The point of this exercise is to make it easier for readers to find reviews of mg sff, which tend to be very scattered around the bloggosphere (bloggisphere?), and also a lot more thin on the ground than reviews of picture books on the one hand, and YA books on the other hand. I did some serious google work this morning, looking reviews of new releases of mg sff, and came up with no additional posts. I couldn't, for instance, find any reviews of The Freedom Stone, by Jeffrey Kluger, Enter the Zombie, by David Lubar, or The Secret Zoo: Secrets and Shadows, by Bryan Chick. *
But on with what I did find.
First, congratulations to The Shadows (The Books of Elsewhere, 1), the winner of the Cybils Award in middle grade sff! The sequel comes out this summer, and I can't wait for it!
Brigitta of the White Forest, by Danika Dinsmore, at Charlotte's Library
The Children of Green Knowe, by L.M. Boston, at Stella Matutina
Dealing With Dragons, by Patricia Wrede, at The Blue Fairy's Bookself
The End of the World Club, by J & P Voelkel, at Books and Other Thoughts
The Farthest-Away Mountain, by Lynne Reid Banks, at The Blue Fairy's Bookshelf
Fever Crumb, by Philip Reeve, at books4yourkids
The Folk Keeper, by Fanny Billingsley, at Charlotte's Library
The Girl Who Could Fly, by Victoria Forester, at Shannon Whitney Messenger
Inkspell, by Cornelia Funke, at Musings of a Book Addict (guest student review)
Leviathan, by Scott Westerfeld, at Challenging the Bookworm
No Passengers Beyond this Point, by Gennifer Choldenko, at Waking Brain Cells
The Ranger's Apprentice Series, by John Flanagan, at YA Bibliophile
The Search for WondLa, by Tony Diterizzi, at TheHappyNappyBookseller
The Secret of Zoom, by Lynne Jonell, at Mister K Reads
The Shadows, by Jacqueline West, at One Librarian's Book Reviews and books4yourkids
Small Persons With Wings, by Ellen Booraem, at Charlotte's Library
Swept Away (The Secret of the Unicorn Queen, Book 1) by Gwen Hansen, at The Blue Fairy's Bookshelf, and book 2 of the series, Sunblind, also at The Blue Fairy's Bookshelf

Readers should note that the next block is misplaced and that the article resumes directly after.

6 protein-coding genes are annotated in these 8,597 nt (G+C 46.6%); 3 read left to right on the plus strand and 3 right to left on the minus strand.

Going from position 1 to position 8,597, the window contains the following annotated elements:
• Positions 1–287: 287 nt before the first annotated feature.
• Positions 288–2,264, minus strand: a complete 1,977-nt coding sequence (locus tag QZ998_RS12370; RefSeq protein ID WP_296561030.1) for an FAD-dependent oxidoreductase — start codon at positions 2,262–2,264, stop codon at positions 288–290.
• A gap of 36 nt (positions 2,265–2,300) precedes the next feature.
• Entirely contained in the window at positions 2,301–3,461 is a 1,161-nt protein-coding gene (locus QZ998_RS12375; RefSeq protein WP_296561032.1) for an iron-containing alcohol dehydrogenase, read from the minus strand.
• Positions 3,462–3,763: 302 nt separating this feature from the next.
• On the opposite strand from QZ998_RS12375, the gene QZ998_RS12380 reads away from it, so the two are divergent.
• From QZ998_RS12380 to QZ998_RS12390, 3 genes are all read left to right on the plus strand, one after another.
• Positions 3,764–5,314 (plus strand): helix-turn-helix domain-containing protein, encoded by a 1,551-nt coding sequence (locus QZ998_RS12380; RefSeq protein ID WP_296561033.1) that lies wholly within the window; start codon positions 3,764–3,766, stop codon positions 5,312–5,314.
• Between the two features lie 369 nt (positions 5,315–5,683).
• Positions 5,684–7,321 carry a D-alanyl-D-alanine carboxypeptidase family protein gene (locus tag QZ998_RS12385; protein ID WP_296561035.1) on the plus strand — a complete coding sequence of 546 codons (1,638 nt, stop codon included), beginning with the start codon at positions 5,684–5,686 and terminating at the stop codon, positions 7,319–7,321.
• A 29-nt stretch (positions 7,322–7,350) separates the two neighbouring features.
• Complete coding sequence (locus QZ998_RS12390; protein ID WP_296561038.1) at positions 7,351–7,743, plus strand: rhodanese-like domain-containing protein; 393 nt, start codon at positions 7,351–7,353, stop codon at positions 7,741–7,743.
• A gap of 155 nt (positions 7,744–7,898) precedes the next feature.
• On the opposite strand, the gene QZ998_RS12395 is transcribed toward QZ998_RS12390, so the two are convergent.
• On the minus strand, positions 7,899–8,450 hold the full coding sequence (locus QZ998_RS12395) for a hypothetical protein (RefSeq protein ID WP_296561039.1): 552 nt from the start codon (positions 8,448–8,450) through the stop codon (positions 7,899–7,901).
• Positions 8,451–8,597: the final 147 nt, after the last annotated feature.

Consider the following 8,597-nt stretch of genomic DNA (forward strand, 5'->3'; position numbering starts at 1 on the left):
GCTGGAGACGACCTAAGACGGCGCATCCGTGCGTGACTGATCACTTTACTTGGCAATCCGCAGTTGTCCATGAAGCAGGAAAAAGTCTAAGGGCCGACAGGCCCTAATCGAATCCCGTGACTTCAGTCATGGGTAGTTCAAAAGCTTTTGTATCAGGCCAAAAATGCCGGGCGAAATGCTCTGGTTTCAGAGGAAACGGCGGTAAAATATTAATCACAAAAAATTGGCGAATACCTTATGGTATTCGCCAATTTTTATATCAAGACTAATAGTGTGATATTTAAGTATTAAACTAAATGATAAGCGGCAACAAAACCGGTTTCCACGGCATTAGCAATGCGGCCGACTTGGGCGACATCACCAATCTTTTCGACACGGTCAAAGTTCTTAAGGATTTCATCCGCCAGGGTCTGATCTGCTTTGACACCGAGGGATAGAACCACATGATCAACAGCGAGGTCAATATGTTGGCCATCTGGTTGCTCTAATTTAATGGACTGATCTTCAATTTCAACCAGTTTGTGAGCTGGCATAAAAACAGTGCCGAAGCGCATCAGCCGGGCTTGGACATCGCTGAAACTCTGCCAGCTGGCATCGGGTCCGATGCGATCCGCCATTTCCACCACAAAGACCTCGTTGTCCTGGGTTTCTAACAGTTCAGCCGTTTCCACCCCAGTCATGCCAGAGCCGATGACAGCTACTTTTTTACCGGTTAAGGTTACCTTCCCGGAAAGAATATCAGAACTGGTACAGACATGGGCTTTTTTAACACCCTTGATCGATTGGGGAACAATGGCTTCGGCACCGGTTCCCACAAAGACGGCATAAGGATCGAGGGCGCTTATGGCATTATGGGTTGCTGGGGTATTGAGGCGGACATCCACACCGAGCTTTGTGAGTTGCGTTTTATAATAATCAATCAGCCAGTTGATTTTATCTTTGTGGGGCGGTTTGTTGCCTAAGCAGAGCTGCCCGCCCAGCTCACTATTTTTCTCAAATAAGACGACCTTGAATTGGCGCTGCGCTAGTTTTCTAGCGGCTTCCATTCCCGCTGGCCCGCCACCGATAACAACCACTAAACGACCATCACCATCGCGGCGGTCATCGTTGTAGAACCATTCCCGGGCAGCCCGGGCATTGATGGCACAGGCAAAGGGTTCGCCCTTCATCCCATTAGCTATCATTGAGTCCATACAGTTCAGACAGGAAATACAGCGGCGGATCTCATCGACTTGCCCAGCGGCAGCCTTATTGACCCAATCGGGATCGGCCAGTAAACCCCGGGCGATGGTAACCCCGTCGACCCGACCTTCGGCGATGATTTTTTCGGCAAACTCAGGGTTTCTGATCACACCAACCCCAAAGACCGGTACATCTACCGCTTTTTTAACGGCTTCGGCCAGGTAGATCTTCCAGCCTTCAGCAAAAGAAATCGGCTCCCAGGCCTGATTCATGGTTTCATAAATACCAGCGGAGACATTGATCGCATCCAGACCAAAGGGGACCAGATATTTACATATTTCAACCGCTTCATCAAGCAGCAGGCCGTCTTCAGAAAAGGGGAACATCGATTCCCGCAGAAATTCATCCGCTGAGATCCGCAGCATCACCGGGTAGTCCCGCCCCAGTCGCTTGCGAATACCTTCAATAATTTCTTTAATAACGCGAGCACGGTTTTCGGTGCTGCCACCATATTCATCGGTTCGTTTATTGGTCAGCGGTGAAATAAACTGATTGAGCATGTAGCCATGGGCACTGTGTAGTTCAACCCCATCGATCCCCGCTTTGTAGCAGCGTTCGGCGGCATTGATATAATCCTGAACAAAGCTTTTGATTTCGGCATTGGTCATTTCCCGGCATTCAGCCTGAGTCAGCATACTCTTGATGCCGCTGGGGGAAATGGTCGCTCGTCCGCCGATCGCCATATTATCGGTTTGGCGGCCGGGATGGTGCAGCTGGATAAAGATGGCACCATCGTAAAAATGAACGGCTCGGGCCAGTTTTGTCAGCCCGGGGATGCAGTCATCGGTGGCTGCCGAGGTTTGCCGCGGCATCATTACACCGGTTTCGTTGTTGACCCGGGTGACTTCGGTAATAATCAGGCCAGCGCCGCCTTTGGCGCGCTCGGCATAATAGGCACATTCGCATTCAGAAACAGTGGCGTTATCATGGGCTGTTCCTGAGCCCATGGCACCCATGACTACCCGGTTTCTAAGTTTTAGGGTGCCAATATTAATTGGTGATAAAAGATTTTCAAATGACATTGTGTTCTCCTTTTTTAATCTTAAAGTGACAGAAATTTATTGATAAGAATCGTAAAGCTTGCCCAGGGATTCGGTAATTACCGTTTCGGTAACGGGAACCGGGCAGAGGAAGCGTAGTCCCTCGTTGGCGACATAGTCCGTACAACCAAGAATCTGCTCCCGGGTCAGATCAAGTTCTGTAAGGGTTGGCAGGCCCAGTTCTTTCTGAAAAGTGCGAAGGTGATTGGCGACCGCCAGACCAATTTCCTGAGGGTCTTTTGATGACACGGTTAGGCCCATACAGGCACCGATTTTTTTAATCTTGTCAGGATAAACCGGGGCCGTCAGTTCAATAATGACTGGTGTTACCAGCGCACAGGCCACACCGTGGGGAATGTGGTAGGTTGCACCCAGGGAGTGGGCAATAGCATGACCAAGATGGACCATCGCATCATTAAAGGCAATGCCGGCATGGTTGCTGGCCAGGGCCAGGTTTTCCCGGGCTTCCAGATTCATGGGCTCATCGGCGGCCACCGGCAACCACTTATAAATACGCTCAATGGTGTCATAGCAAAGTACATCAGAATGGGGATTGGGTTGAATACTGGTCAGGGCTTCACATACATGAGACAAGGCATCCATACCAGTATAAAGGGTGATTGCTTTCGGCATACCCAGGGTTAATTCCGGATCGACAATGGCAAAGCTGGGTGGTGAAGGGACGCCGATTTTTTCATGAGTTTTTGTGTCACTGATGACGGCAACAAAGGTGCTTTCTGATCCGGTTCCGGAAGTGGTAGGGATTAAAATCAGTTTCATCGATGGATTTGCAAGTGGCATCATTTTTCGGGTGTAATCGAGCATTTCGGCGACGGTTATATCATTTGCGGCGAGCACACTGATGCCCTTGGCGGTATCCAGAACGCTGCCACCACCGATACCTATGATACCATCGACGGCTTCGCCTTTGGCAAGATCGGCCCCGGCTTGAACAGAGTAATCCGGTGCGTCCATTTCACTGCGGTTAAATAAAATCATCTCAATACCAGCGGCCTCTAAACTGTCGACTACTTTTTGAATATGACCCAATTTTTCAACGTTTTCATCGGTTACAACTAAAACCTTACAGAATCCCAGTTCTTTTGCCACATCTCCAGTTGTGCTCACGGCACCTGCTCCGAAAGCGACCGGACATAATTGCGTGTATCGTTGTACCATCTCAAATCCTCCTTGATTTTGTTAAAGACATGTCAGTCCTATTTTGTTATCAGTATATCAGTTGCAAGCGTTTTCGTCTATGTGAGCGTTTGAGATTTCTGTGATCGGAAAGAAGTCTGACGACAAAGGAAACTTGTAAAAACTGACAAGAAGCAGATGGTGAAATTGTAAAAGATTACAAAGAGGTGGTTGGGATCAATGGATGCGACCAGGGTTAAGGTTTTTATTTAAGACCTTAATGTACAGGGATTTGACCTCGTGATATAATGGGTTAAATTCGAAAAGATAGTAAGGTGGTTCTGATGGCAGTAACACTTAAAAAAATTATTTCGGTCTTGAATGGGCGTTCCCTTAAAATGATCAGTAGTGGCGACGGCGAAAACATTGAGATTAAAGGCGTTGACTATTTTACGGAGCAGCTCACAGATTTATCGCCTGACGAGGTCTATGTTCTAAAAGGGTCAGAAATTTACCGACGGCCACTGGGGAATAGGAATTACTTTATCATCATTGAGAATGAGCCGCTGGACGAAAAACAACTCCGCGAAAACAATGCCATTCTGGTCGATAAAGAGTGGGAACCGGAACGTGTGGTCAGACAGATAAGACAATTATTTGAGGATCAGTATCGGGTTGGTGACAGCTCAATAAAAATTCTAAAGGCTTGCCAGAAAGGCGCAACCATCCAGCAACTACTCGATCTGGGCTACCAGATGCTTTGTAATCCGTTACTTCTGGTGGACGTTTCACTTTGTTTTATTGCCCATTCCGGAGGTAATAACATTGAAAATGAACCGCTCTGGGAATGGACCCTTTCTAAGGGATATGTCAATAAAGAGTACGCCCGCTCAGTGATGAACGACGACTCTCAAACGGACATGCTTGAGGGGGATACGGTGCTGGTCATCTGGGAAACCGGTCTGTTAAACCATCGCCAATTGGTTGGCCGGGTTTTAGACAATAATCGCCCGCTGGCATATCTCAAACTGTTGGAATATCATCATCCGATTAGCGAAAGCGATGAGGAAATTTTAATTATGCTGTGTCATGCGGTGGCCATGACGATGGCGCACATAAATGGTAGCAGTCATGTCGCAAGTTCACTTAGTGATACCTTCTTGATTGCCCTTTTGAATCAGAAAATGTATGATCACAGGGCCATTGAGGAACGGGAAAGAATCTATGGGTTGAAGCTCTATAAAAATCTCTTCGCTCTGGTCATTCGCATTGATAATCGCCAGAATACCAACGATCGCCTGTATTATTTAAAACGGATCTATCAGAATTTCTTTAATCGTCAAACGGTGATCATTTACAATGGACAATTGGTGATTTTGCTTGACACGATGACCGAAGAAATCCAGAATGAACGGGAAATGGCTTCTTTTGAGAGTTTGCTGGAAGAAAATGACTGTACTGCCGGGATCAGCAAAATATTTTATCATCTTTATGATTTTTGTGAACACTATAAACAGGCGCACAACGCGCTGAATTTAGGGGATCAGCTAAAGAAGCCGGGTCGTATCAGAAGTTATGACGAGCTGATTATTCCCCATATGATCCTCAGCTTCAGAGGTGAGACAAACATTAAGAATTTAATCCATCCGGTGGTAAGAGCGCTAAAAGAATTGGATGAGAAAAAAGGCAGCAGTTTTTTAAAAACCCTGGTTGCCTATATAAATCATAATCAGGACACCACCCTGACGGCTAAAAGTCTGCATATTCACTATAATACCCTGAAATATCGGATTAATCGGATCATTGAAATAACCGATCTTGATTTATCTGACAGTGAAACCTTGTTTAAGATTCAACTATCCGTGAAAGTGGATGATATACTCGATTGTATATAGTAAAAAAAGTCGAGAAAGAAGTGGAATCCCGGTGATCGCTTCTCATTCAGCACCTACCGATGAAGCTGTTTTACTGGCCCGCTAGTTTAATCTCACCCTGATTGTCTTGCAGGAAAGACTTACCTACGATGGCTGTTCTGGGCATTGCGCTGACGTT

Timeriders: The Doomsday Code, by Alex Scarrow, at The Book Zone (for Boys)
The True Meaning of Smekday (audiobook edition) by Adam Rex, at Book Nut.
The Weaver, by Kai Strand, at Welcome to All-Consuming Books
An interview with Rebecca Stead at Bookwitch (When You Reach Me was released fairly recently over there in the UK)
Matthew Kirby (The Clockwork Three) at MP Flory
Hélène Boudreau (Real Mermaids Don't Wear Toe Rings) at Write On!
Other Good Stuff:
Thoughts on Middle Grade vs Young Adult fantasy, with some choice examples of the former, at The First Gates.
At The Spectacle, Kimberley Griffiths Little talks about magical realism (a subject that I find fascinating as I able, or not, the label "fantasy" to the books I review). You can also enter to win a copy of her book, The Healing Spell, which I didn't realize has magical elements...even if I, myself, don't win, I'll be looking for it.
Katherine Langrish has wrapped up her lovely Fairy Tale Reflection series with a post of her own, at Seven Miles of Steel Thistles (and by way of thanking her for all the wonderful reading this series offered, I wanted to mention the imminent release of all three of her "Troll" books in one volume, entitled West of the Moon).
I don't generally post about movie news, but this is so germane to the subject at hand I can't help it. Two middle grade fantasies by Eva Ibbotson books are headed for the big screen:
More information can be found at Bookyurt.
And finally, HarperCollins has a pretty neat program up and running (that you've probably already heard of) called Inkpop. It includes Weekly Writing Challenges; this week's challenge coincides with Courtney Allison Moulton's Angelfire. This isn't a mg book, which, since Inkpop is aimed at YA readers, isn't surprising, but maybe one week a mg book will be picked!
And even more finally, some of you who follow me in a reader might have seen a false start for this post; I just wanted to share the new paperback cover (left) for a book I liked lots, but whose original cover I found utterly incomprehensible: The Unnameables, by Ellen Booraem.
*Of course, I haven't reviewed these particular books myself...mainly because I don't have copies, and I am trying really hard to read the books I do have copies of (this isn't going so well. Sigh.)